Each character stays true to the original but adds their own twists. Mr. Freeze is less a tragic figure but a cold-hearted thief voiced by Clancy Brown. They completely revamped Clayface, as he starts off as a friend of Bruce. Yes, the friend I mentioned previously. Ethan Bennett turns into the iconic villain due to Joker’s meddling with hypnosis. The first season tries to introduce a variety of minor villains from the comics to flesh them out like the Firefly, Ventriloquist, and even Cluemaster. Still, a major focus was on the well-known villains like Joker, Penguin, Mr. Freeze, and Catwoman. Funny enough, we never got a version of Two-Face in this series, which was rectified in Beware the Batman‘s second season.

Later seasons added a lot more classic villains. Riddler doesn’t appear until the second season and is voiced by Freddy Krueger, Robert Englund. His design is strangely gothic but works incredibly well. This was probably my favorite version of the character until I read Scott Snyder‘s Batman: Zero Year run. We even get a revamped origin story for Harley Quinn, who is a pop-psychology host rather than an actual psychiatrist. Ron Perlman voices a very southern incarnation of Killer Croc that is quite intimidating. We even get other minor villains like Spellbinder, Rag Doll, Solomon Grundy, Prank, and even Maxie Zeus. Once the Justice League joins this world we also get to meet some of their rogue’s gallery. We see a variety of characters like Metallo, Sinestro, or the Mirror Master. The series has a fantastic list of voice actors that brings these characters to life.

A Forgotten Cult Classic

This series is a perfect blend of old and new. One of my favorite aspects was the unique soundtrack that used guitars in a way that created a dark ambiance. I still have the soundtrack in the back of my head. As iconic as the intro is to the ’90s animated show, I wish they used this one got more love with recent adaptations. It is probably one of my favorite cartoon intros that are just edged out by Spectacular Spider-Man‘s iconic theme. Adding to the darker tone of the show’s first few seasons, it just was such a unique take. It knew it couldn’t compete directly with the original so it did something unique while staying true to the comics. Its successor Beware the Batman tried to go even a step further by completely reinventing the mythos. This show not only embraced the Batman mythos but also that of the entire DC Universe once it expanded.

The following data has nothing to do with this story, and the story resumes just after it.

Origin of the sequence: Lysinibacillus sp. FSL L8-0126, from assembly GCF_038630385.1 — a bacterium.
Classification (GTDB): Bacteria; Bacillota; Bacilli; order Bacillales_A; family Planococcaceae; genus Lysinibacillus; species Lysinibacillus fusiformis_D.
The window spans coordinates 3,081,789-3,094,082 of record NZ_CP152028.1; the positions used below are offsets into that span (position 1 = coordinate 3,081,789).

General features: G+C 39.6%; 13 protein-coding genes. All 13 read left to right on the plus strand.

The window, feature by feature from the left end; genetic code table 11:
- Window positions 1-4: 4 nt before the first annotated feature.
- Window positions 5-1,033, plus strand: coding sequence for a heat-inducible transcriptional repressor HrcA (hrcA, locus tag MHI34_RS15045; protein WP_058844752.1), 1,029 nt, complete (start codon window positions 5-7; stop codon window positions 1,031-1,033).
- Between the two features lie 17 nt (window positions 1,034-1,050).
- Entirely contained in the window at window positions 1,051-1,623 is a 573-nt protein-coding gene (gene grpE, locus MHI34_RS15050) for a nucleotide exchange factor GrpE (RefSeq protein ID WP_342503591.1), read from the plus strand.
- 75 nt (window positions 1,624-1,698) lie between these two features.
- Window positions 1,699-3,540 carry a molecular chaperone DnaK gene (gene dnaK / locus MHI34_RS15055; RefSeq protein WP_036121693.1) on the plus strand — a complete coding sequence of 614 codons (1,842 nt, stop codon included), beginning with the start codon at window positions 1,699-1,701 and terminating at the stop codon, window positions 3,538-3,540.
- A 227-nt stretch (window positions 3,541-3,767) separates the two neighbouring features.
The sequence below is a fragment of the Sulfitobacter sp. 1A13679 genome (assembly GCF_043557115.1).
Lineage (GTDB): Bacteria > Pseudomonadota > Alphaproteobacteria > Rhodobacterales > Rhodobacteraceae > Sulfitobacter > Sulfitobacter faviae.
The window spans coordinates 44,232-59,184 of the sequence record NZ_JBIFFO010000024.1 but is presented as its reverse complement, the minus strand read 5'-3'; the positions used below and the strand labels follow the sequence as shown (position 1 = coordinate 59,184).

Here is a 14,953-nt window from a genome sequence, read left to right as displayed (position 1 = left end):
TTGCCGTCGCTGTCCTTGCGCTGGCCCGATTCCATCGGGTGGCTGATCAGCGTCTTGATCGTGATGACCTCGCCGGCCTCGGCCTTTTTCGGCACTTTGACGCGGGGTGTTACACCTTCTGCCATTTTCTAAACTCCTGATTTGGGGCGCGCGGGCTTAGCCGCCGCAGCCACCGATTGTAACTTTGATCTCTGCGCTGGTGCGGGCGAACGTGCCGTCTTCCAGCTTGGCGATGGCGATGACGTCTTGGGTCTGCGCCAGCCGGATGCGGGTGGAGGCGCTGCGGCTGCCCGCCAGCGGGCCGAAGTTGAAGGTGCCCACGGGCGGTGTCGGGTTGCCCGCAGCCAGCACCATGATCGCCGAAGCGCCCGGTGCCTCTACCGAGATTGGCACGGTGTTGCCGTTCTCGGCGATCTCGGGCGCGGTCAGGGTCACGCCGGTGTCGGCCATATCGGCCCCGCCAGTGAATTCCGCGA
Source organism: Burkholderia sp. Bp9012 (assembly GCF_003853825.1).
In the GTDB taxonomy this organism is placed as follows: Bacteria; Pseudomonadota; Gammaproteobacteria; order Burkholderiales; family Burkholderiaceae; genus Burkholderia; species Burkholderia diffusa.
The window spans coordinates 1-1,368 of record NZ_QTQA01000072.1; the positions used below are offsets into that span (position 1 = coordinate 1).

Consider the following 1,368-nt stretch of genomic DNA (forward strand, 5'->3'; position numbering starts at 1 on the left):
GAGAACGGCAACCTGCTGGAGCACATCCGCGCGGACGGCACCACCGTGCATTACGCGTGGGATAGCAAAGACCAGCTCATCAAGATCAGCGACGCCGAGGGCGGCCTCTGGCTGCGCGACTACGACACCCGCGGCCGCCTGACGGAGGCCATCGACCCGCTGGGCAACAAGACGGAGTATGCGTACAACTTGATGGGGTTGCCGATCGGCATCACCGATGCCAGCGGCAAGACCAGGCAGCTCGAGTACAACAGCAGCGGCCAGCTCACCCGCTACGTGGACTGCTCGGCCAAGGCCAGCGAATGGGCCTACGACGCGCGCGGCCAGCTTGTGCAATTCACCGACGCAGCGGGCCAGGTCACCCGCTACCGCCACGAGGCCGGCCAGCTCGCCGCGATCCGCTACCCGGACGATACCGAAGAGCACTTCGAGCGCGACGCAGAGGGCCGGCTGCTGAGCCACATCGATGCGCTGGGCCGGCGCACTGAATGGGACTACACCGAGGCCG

The Batman had a perfect balance in the way it handled the original mythology. It embraced the wackiness of these characters while not ignoring the psychology of them. For example, the Ventriloquist is such an interesting character in this show. Arnold Wesker is a kind person whose attachment to Scarface is his downfall. Every character arc is continued at a later time letting these characters develop. It also knows what characters simply need to be intimidating. This show introduced me to what became one of my favorite villains, the before-mentioned Black Mask. This version is calculating in a way that made him intimidating. These are just some examples of why I believe this is one of the best adaptations of the iconic Batman. Sadly, it just seems no one talks about it as much. Batman: The Animated Series is so iconic that it dominates the conversation around animated adaptations. Even trying to find a picture for this article, I mostly end up finding something for the upcoming The Batman film or the 90s animated version. To me, it just wouldn’t be Batman Day if we didn’t talk about this forgotten gem.